HEADQUARTERS ARMY OF NORTHERN VIRGINIA, October 11, 1862.
Brigadier General JUBAL A. EARLY, Commanding, &c.:
(Through General Jackson.)
GENERAL: Your letter of the 9th instant,* in reference to the battery of Captain J. R. Johnson, of General Trimble's brigade, has been received. The order for reorganizing the batteries of this army was sent to General Jackson, as is customary. The necessity for combining the batteries designated in the order has been to me the subject of great regret; but designated in the order has been to me the subject of great regret; but it was done from necessity alone, in order to make the artillery of the army more efficient, and to man and horse those retained. The merit and service of Captain Johnson's company are well known to me, although its connection with the army has been comparatively short. It had been found necessary to send the battery to the rear to be recruited, and the captain had called for 50 additional horses, which could not be supplied. A report as to its condition, as well as the other batteries of the army, was made by the chief of artillery, who, it was supposed, would be acquainted with all the wants of that arm of the service. It will give me pleasure, when circumstances will permit, to do all in my power to restore not only Captain Johnson's battery, but others that have been for the present deranged.
I am, very respectfully, your obedient servant,
R. E. LEE,
HEADQUARTERS ARMY OF THE NORTHERN VIRGINIA, October 11, 1862.
Hon. GEORGE W. RANDOLPH,
Secretary of War, Richmond, Va.:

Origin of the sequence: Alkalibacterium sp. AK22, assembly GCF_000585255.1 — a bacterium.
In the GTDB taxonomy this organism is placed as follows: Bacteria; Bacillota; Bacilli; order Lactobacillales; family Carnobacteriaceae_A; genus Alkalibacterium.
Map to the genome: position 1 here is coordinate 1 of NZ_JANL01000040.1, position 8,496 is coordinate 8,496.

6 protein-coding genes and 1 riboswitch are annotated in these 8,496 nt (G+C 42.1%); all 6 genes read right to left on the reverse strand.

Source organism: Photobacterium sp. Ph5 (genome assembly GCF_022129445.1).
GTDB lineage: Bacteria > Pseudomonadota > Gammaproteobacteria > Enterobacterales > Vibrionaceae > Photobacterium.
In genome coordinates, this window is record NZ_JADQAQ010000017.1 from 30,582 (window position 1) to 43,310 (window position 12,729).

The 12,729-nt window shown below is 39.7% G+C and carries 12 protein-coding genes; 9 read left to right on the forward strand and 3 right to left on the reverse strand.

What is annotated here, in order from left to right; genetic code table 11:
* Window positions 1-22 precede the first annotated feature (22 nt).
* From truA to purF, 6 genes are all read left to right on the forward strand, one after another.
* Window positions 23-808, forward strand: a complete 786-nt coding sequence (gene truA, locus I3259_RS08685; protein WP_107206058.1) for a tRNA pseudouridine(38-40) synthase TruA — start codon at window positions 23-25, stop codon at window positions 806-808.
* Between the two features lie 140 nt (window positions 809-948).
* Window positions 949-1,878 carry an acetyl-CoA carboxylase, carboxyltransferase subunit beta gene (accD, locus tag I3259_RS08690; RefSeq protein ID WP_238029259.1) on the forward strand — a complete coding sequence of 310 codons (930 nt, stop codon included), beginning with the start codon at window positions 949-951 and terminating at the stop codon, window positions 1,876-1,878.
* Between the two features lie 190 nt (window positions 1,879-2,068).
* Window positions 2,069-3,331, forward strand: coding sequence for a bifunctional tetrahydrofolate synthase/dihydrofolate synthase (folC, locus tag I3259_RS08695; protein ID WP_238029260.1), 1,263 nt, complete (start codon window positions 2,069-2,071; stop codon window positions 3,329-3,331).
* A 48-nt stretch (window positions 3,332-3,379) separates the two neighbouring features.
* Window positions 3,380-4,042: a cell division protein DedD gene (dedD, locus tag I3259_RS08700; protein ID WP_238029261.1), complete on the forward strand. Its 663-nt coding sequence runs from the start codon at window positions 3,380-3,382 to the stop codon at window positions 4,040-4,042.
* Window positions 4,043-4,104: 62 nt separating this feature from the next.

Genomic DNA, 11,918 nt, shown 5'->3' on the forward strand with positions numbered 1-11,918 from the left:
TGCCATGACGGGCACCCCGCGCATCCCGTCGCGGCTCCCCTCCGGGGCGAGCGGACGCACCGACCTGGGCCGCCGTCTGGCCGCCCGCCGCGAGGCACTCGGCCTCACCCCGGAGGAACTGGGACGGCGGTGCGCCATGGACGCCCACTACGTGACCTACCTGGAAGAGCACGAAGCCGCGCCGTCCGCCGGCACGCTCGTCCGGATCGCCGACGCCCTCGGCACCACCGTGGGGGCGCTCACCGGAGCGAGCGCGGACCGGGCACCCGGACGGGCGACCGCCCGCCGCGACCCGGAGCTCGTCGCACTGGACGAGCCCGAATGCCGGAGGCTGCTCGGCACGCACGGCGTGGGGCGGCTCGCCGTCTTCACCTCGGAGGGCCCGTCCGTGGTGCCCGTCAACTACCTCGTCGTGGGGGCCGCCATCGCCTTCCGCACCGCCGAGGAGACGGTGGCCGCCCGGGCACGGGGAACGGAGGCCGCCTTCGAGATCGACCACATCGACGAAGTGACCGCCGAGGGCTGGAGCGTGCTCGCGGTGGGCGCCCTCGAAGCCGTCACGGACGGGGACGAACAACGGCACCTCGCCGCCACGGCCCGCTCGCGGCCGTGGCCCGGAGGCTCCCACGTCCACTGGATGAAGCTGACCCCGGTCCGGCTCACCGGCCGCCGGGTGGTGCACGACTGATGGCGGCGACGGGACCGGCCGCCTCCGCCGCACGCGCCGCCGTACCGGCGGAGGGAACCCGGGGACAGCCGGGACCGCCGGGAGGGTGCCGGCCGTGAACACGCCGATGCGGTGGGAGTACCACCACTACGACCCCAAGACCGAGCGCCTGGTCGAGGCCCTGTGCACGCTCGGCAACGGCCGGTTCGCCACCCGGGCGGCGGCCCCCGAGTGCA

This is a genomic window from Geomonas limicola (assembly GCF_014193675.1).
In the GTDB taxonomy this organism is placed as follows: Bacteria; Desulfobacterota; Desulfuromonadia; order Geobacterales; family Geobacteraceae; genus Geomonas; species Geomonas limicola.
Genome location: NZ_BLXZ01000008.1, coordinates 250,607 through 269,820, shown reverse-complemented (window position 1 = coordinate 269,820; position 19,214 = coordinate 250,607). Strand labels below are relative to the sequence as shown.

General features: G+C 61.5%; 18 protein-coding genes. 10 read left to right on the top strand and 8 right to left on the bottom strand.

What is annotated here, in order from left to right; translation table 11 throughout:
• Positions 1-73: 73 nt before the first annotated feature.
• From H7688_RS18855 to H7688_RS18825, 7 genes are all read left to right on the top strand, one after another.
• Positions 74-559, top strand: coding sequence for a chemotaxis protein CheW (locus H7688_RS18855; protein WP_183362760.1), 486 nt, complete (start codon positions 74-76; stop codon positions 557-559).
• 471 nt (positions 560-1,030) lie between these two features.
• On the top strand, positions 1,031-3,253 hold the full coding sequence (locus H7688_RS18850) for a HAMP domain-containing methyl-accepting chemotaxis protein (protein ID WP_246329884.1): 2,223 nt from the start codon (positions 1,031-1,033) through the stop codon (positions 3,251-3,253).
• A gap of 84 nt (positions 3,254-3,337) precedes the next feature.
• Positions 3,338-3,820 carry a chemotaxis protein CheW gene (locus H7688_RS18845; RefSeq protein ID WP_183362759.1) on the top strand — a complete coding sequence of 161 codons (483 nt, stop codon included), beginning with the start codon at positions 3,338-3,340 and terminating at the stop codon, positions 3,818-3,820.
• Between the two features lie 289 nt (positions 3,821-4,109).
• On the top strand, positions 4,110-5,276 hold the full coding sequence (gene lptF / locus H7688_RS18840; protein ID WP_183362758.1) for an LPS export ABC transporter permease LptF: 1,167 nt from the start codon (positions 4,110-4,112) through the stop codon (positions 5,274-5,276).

SIR: The reports that have reached me from Richmond of the intended advance of General McClellan's army upon that city induced me to send two reliable scouts to the Potomac, near Alexandria, to ascertain whether any preparations were being made in that quarter. They have returned to-day, having gone down as far as Aquia. They report no enemy in Prince William County, or in the portion of Stafford that they visited, only the ordinary guard-boats on the river, nor could they learn of any concentration or embarkation of troops at Alexandria. General Sigel has his headquarters in the village of Centreville, with the old troops of his command around him. These, however, must be reduced, for, in addition to the newspaper reports of Cox's, Cook's [Crook's], Piatt's, and Milroy's brigades having been taken from him (the last of which is reported to have arrived at Wheeling), a cavalry scout now in Maryland captured a few prisoners from Crook's (late Cox's) brigade en route to Cumberland to take the cars for the Kanawha Valley. There are camps of new troops between Fairfax Court-House and Falls Church, some four or five being in the vicinity of the former place, and active preparations are being made to fit them for the field. Their scouts do not extend of Cub Run, and they seem to be more apprehensive of than prepared for attack. Cavalry scouts are frequently sent in various directions to obtain information, and one on the night of the 8th instant was sent through Brentsville toward the Rappahannock. I can hear nothing of General Heintzelman joining General Sigel, though I believe he is in the vicinity of Washington. If our cavalry has sufficient